‘Guys,’ Farah interjects. ‘The sooner we figure this out, the sooner we can all go home.’
Dirk bristles. ‘Well, I still don’t know why I have to be here in the first place. We all know I’m awful at paperwork, and it’s already after ten o'clock, which is, quite frankly-’
‘We’re here because you didn’t show up to work until midday today,’ Farah cuts in flatly.
‘If I hadn’t been kept up all night by Todd’s evil juice-’
‘Dirk, you drank my energy drink,’ Todd raises an amused eyebrow. ‘That’s not my fault.’
Dirk opens his mouth to respond, but Farah interrupts him before he can speak, pinching the bridge of her nose. ‘Guys. Please.’
‘Okay, okay,’ Todd sighs. ‘Any advance on aliens?’
‘Todd, I am not calling up the insurance company and telling them it was aliens!’
‘Fine. What about moles?’
Farah just stares at him.
‘“What about moles”?’
‘Aliens aren’t looking so bad now, are they?’
‘Todd, I swear to God-’
Something. Something is coming. Something is here.
Dirk feels the cool wash of the feeling trickling down his back, like cold fingers on his shoulder, a phantom in the corner of his eye, a flutter in his chest. A hunch.
He sits in silence while Todd and Farah bicker beside him, the feeling settling uncomfortably in his stomach, a sense of foreboding cold in his chest, something he doesn’t yet understand, but will in about three… two… one…
The bell on the reception desk lets out a single, shrill ding!
‘Hello?’ calls a tentative voice, a female voice, and Dirk is standing up before he even knows he’s pushed back his chair and leapt to his feet. The voice sets his heart hammering, memories clamouring for attention like ghosts of half-forgotten songs, swirling in his brain.
‘We’re closed!’ Todd yells, barely bothering to raise his head from the computer screen.
‘Er. I’m just visiting Dirk?’
It’s unmistakeable. Dirk is out of the office in a flash, tripping over an inconvenient rogue pot plant on the way, body almost unable to catch up with the speed of his feet. There’s a girl behind the reception desk, or a woman now, he supposes, hair cropped shorter than it was when she was a student, in a long coat and clutching the handle of a suitcase. She breaks into a smile when she sees him enter.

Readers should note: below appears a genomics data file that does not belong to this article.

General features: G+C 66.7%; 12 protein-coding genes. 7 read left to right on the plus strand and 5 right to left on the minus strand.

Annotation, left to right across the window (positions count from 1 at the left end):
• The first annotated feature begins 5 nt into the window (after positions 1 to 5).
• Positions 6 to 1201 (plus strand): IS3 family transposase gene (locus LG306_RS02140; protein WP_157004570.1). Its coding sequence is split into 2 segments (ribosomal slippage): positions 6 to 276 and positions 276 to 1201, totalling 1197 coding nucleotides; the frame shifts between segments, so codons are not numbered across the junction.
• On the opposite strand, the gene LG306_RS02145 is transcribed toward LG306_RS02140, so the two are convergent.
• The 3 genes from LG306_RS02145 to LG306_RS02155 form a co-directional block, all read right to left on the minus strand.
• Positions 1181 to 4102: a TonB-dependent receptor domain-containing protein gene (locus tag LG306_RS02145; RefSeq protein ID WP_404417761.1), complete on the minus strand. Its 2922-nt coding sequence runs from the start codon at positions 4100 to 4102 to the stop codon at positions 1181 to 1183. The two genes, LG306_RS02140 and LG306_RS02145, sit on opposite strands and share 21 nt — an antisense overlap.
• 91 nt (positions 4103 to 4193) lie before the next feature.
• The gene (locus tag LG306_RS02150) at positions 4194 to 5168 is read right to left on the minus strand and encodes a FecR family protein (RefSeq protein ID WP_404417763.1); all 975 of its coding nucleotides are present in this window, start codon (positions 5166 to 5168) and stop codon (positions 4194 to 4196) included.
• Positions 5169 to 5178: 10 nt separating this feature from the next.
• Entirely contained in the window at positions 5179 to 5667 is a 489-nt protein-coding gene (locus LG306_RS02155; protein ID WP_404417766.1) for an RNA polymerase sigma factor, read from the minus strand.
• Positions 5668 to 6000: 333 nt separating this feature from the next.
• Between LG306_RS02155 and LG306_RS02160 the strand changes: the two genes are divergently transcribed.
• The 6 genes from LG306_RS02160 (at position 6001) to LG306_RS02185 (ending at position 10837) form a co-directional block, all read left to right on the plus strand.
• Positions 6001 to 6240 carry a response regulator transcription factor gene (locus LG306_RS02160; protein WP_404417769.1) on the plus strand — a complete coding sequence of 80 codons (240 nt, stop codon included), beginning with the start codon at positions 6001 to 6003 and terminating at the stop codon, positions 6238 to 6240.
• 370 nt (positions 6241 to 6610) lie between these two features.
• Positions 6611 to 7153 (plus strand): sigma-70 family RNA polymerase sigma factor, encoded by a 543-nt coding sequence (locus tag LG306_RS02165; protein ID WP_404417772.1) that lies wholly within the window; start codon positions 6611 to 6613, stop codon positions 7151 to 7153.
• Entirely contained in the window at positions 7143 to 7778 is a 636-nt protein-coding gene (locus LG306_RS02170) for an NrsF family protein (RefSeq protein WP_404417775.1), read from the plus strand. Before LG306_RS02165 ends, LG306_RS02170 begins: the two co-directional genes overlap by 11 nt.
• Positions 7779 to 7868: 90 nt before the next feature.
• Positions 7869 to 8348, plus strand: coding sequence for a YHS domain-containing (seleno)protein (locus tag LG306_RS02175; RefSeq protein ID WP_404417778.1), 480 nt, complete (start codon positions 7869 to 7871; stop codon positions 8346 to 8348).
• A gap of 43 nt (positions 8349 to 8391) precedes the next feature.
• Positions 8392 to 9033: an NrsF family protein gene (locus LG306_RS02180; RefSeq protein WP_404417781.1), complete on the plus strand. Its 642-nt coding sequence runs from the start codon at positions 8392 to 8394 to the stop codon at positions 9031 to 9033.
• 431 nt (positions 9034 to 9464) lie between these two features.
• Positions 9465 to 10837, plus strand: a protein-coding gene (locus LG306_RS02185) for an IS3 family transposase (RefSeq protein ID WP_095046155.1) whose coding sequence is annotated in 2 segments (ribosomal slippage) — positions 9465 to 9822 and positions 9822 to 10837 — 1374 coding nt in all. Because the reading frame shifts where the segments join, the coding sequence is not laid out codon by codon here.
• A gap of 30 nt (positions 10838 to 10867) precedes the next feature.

Dirk feels all the colour drain from his face.
No. No, no, no… how…?
‘Dirk?’ Todd is at his shoulder, voice apprehensive, cautious, hand warm through Dirk's shirt sleeve as it suddenly grips his arm, and this might be what shocks Dirk out of his stunned silence. Farah comes slowly up behind them. Three detectives, staring stupidly at a young woman whose smile is rapidly faltering.
‘Is that you?’ Dirk whispers.
‘Erm.’ The woman chews her lip nervously. ‘I think so?’
And Dirk’s feet are moving of their own volition again, taking him numbly towards her before he lurches forwards and throws his arms around her shoulders, which tense up in surprise. She relaxes into his arms and brings up her own to rest at his back, chuckling softly as he holds her tight, face pressed into the crook of her neck to hide his frozen expression of panic-stricken shock, brain whirring at a mile a minute.
‘Wow,’ she teases. ‘You never usually miss me this much.’
Dirk pulls back, gripping her tightly by the upper arms and fixing her with an urgent stare. He’s vaguely aware of Todd and Farah exchanging a look of concern and bafflement over his shoulder.
‘Stevie. What are you doing here?’
‘What do you mean, what am I doing here?’ she laughs. ‘What are you doing here? So much for meeting me at the hotel!’
Dirk’s frown deepens, heart still hammering in his chest. Something is wrong, wrong, wrong… ‘Wh- what hotel?’
‘The Perryman Grand? You said you were staying there, but the concierge said no one under the name of “Gently” was in the current records, so I just assumed you were using an alias or something, you know? And you weren’t answering my calls or texts so I had to borrow the phonebook, and, lo and behold, apparently you’re running a detective agency now, which is pretty amazing and I’m really happy for you, even if it would have been nice if you’d maybe told me about it-’